“With it’s hint of exotic spice, this is as good served warm with cream for dessert as it is with a cup of tea.”
An unusual but beautifully warming blend of winter fruits and zing-zingy flavour.
Serves up to 10
175g unsalted butter
2 tsp cardamon pods, split open and seeds removed
175g light brown soft sugar
3 conference pears, cored and cut lengthways into eights
Zest of 1 lemon
2 eggs, beaten
175g self raising flour
1 tsp baking powder
1.5 Tbs flaked almonds or shaved brazil nuts
Icing sugar, for dusting, if desired
- Preheat the oven to 180C / Gas 4. Line a 900g loaf tin. Crush the cardamom seeds in a pestle & mortar.
- Melt 25g butter in a frying pan with 25g of the sugar until bubbling, then ad pear wedges and cook for 5 minutes, turning regularly, until lightly soft. Remove & set aside, pouring butter into a bowl.
- Add cardamom to melted butter with the lemon zest, remaining sugar and butter. Beat until smooth then slowly beat in the eggs. Fold in the flour and baking powder.
- Roughly chop half the pears and fold into the mix gently.
- Spoon into the prepared tin and top with remaining pear wedges, laying ‘top-to-tail’. Scatter with almonds.
- Bake for 50-60 minutes, covering with foil after 45 minutes if too much colour is developing.
- Leave to cool in the tin for at least 20 minutes.
- Eat warm with cream, or cool on a wire rack and dust with icing sugar.
Recipe from My Waitrose Magazine, (Nov ’15).
Interesting facts about this perhaps lesser used spice:
- Cardamom is one of the Worlds oldest spices, having been used for over 4,000 years. It is related to ginger in origin, and similarly, works well in both sweet and savoury dishes.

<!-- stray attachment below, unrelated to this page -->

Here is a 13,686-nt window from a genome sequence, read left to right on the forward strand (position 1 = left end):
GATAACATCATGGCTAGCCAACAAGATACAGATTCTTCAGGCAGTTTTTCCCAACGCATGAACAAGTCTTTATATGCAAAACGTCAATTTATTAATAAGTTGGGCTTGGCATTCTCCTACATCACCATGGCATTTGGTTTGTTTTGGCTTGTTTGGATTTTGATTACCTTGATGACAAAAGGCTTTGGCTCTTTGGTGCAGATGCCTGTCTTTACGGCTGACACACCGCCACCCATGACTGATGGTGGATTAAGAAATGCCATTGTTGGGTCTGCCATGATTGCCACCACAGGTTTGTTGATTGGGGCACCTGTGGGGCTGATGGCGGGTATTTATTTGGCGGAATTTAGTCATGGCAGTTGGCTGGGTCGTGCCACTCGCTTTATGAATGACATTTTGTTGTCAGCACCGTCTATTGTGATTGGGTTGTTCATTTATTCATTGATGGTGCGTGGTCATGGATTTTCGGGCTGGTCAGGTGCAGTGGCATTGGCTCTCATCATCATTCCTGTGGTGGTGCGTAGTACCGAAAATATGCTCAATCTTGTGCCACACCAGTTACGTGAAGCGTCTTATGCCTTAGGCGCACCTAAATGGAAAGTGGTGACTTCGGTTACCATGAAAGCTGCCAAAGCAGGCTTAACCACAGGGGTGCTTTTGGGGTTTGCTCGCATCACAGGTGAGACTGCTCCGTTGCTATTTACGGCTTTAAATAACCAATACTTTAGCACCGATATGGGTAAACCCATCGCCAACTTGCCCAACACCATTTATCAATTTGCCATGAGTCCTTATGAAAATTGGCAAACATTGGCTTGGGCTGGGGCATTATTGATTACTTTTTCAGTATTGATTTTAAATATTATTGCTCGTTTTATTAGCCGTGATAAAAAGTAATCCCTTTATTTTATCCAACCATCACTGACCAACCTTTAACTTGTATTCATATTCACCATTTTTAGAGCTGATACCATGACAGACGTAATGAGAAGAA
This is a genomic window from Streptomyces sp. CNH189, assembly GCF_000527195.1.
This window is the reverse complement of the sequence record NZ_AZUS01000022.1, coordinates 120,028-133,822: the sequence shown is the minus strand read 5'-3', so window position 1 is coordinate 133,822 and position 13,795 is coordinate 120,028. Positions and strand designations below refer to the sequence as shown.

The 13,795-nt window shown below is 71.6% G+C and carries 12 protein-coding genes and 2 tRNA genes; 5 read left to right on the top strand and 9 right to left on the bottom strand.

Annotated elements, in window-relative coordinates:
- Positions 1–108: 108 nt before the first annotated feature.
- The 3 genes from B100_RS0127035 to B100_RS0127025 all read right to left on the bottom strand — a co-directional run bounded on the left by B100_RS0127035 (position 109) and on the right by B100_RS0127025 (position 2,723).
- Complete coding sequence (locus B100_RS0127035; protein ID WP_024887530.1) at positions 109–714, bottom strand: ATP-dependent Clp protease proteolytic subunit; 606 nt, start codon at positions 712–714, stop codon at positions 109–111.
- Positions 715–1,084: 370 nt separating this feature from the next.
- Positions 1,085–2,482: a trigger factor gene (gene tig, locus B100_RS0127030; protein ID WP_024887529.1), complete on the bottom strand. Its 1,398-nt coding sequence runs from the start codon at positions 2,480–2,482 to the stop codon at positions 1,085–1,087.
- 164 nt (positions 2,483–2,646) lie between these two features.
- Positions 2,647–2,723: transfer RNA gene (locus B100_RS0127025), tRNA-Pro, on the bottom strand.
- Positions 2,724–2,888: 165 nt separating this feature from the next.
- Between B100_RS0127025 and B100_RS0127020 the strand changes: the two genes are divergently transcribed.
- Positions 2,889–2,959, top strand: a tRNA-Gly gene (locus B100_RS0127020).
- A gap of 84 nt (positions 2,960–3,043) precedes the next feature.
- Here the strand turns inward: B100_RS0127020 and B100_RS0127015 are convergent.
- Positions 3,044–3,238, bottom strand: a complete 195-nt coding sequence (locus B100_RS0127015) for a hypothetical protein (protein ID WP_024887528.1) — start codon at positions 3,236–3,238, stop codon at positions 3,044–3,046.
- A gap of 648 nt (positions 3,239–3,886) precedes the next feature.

- There are 2 key types of Cardamom: Green – mainly used for culinary purposes, including Indian foods like biryani, kheer – and Black, which is less fragrant & most commonly used for medicinal purposes.
- Cardamom is said to be one of the most expensive spices in the world – after saffron, and vanilla.
- First used in Ancient Egypt for rituals including embalming, then as a spice by the Greeks & Romans, Cardamom is now commonly used to fragrance perfume blends.
- Worldwide commercial production of Cardamom is around 36,000 tonnes per year. Around two thirds of that is exported by Guatemala, with India, Sri Lanca and Tanzania also being key producers.
- The largest importers of this versatile spice are Saudi Arabia, Kuwait, Japan and USA.
There are a huge number of health claims related to cardamom, including indicators that it:
- could aid digestion
- appears to be an antioxidant,
- could help to lower blood pressure and promote metabolism,
- could contain enzymes to help against cancer, and inhibit growth of cancerous and other non native tumour cells,
- could help with the prevention of several gastrointestinal problems, including ulcers
- could help reduce the risk of diabetes, particularly type 1; some claim that Cardamom tea helps with diabetes management.
To make your own cardamom tea,
just put some loose tea, or tea bags and cardamom pods into a sealed tea caddy
& let the flavour infuse before using.